Auto-stop activated before CTA train crashed at O`Hare - New York News

Auto-stop activated before CTA Blue Line train crashed at O`Hare

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CHICAGO (Sun-Times Media Wire) -

An "automatic stop" activated before a CTA train plowed into an O'Hare Airport escalator, an investigator for the National Transportation Safety Board said Tuesday morning.

"Whether it did it in time or not — that's an analysis we have to figure out." said Ted Turpin, the NTSB investigator in charge of piecing together why the Blue Line train failed to stop early Monday, injuring 32 people, the Chicago Sun-Times is reporting.

The train was traveling at "25 or 26 mph" when it approached the station, Turpin said, the proper speed for that area.

NTSB officials have scheduled an interview with the female CTA operator for 1 p.m. Tuesday.

On Monday, Robert Kelly, president of the Amalgamated Transit Union Local, said "the indications are she may have dozed off."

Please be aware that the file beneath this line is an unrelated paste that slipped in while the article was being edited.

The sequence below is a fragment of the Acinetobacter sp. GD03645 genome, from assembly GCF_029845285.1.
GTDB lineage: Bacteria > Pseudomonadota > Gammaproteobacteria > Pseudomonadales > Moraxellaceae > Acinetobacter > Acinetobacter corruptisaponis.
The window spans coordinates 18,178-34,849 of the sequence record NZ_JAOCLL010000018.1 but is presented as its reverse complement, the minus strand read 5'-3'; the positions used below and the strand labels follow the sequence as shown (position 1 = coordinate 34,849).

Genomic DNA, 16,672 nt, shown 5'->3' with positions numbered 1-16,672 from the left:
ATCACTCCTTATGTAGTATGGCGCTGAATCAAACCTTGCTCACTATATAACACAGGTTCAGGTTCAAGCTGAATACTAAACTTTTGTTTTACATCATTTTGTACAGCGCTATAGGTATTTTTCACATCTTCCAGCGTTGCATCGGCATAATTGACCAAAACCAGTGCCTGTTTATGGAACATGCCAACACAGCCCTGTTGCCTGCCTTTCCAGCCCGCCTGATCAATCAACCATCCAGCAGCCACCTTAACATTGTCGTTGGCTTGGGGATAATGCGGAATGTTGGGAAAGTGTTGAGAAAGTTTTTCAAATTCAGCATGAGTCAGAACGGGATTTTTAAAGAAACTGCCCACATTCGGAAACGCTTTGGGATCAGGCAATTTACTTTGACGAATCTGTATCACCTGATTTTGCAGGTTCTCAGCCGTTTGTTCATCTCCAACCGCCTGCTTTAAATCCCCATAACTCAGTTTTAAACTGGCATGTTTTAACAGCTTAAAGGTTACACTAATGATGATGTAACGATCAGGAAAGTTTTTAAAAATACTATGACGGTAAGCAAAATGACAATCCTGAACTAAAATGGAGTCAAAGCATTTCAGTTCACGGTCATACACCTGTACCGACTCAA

With the O'Hare station out of commission, shuttle buses ferried travelers to and from the Rosemont station Tuesday morning.

That arrangement might continue for a while, with Turpin saying it could be a week before the train can be removed and the track is usable again. The train's first car, which climbed up past a bumper and onto the station's escalator, will likely have to chopped up to remove it, Turpin said.

In the meantime, investigators will be studying video from 41 station cameras and from the front end of the train, he said. They also will examine such things as the mechanical system and track condition as they try to piece together the crash.

The operator underwent a drug and alcohol test after Monday's crash, as typically required in such an incident.

"She assured me there would be no problem with her passing," Kelly said.

He said his speculation was that the operator was "extremely tired," so instead of braking, the train plowed into the bumping post, which should have stopped the train. But Kelly said he speculated that the post "leaned forward" and "became a catapult."

The impact with the post may have forced the operator's hand forward on the "dead man's" control, to the position of accelerate, Kelly said. That would have given the train a bigger surge up the escalator.

The operator was "very distraught" and "shaken by this." She was treated for leg injuries at a hospital and released.

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